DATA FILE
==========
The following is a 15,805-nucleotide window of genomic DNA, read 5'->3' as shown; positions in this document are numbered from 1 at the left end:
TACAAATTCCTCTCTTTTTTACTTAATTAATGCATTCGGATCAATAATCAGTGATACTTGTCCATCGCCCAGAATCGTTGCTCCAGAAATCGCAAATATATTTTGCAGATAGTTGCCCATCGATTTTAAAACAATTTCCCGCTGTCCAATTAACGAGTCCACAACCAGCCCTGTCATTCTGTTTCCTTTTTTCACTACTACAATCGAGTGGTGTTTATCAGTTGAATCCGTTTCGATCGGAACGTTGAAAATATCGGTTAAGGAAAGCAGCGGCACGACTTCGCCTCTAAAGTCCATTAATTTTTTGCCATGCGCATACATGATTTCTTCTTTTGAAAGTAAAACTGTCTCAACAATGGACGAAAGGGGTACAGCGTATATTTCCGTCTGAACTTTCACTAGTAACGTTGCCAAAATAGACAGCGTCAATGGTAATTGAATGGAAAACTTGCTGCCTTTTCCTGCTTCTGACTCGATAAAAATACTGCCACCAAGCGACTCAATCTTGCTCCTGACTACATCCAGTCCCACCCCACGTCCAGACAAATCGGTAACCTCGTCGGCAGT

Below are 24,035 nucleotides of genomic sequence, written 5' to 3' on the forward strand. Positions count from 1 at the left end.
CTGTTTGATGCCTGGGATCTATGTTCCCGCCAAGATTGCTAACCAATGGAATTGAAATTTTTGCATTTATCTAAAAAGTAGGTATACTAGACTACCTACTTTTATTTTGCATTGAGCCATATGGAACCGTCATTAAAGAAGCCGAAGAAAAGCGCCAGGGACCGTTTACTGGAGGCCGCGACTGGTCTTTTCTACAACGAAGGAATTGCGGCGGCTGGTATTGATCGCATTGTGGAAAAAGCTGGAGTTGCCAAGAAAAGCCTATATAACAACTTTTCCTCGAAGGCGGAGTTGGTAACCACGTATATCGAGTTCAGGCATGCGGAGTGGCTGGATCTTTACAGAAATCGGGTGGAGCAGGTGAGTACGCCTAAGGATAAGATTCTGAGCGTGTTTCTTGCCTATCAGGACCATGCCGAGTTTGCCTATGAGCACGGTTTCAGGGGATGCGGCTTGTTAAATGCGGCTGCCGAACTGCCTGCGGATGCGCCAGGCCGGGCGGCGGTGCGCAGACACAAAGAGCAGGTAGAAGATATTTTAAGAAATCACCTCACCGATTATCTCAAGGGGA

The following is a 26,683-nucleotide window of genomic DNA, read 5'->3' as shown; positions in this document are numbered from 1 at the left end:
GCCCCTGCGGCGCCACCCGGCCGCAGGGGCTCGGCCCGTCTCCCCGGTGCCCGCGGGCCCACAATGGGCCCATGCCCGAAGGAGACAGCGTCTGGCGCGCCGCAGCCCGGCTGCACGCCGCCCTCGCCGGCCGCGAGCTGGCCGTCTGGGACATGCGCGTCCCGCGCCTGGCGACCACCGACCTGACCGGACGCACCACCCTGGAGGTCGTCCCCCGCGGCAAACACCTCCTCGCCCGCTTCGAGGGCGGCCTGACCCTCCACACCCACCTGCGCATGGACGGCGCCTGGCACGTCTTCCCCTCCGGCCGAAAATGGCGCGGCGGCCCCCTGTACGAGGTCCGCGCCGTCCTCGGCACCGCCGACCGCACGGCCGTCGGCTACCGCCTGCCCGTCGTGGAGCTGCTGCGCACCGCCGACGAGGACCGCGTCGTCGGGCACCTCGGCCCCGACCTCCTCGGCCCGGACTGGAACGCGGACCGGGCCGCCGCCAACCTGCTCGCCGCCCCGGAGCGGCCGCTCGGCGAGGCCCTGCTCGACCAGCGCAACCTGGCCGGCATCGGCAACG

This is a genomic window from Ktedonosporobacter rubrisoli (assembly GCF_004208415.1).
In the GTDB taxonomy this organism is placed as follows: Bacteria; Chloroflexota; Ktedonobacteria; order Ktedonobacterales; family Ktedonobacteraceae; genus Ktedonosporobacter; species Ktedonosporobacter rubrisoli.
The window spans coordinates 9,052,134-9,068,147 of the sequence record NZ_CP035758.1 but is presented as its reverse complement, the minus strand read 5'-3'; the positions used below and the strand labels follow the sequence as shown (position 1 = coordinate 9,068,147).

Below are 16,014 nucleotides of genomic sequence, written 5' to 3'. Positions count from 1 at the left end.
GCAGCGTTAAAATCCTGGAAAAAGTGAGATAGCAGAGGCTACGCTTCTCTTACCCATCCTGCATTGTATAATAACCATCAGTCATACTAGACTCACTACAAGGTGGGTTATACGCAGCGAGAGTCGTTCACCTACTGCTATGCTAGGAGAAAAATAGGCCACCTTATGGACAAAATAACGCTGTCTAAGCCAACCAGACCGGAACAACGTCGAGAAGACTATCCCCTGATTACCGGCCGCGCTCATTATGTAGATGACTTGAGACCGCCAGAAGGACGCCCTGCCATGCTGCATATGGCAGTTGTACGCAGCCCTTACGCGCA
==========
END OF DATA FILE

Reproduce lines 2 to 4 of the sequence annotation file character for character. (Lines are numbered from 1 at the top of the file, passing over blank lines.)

TACAAATTCCTCTCTTTTTTACTTAATTAATGCATTCGGATCAATAATCAGTGATACTTGTCCATCGCCCAGAATCGTTGCTCCAGAAATCGCAAATATATTTTGCAGATAGTTGCCCATCGATTTTAAAACAATTTCCCGCTGTCCAATTAACGAGTCCACAACCAGCCCTGTCATTCTGTTTCCTTTTTTCACTACTACAATCGAGTGGTGTTTATCAGTTGAATCCGTTTCGATCGGAACGTTGAAAATATCGGTTAAGGAAAGCAGCGGCACGACTTCGCCTCTAAAGTCCATTAATTTTTTGCCATGCGCATACATGATTTCTTCTTTTGAAAGTAAAACTGTCTCAACAATGGACGAAAGGGGTACAGCGTATATTTCCGTCTGAACTTTCACTAGTAACGTTGCCAAAATAGACAGCGTCAATGGTAATTGAATGGAAAACTTGCTGCCTTTTCCTGCTTCTGACTCGATAAAAATACTGCCACCAAGCGACTCAATCTTGCTCCTGACTACATCCAGTCCCACCCCACGTCCAGACAAATCGGTAACCTCGTCGGCAGT

Below are 24,035 nucleotides of genomic sequence, written 5' to 3' on the forward strand. Positions count from 1 at the left end.
CTGTTTGATGCCTGGGATCTATGTTCCCGCCAAGATTGCTAACCAATGGAATTGAAATTTTTGCATTTATCTAAAAAGTAGGTATACTAGACTACCTACTTTTATTTTGCATTGAGCCATATGGAACCGTCATTAAAGAAGCCGAAGAAAAGCGCCAGGGACCGTTTACTGGAGGCCGCGACTGGTCTTTTCTACAACGAAGGAATTGCGGCGGCTGGTATTGATCGCATTGTGGAAAAAGCTGGAGTTGCCAAGAAAAGCCTATATAACAACTTTTCCTCGAAGGCGGAGTTGGTAACCACGTATATCGAGTTCAGGCATGCGGAGTGGCTGGATCTTTACAGAAATCGGGTGGAGCAGGTGAGTACGCCTAAGGATAAGATTCTGAGCGTGTTTCTTGCCTATCAGGACCATGCCGAGTTTGCCTATGAGCACGGTTTCAGGGGATGCGGCTTGTTAAATGCGGCTGCCGAACTGCCTGCGGATGCGCCAGGCCGGGCGGCGGTGCGCAGACACAAAGAGCAGGTAGAAGATATTTTAAGAAATCACCTCACCGATTATCTCAAGGGGA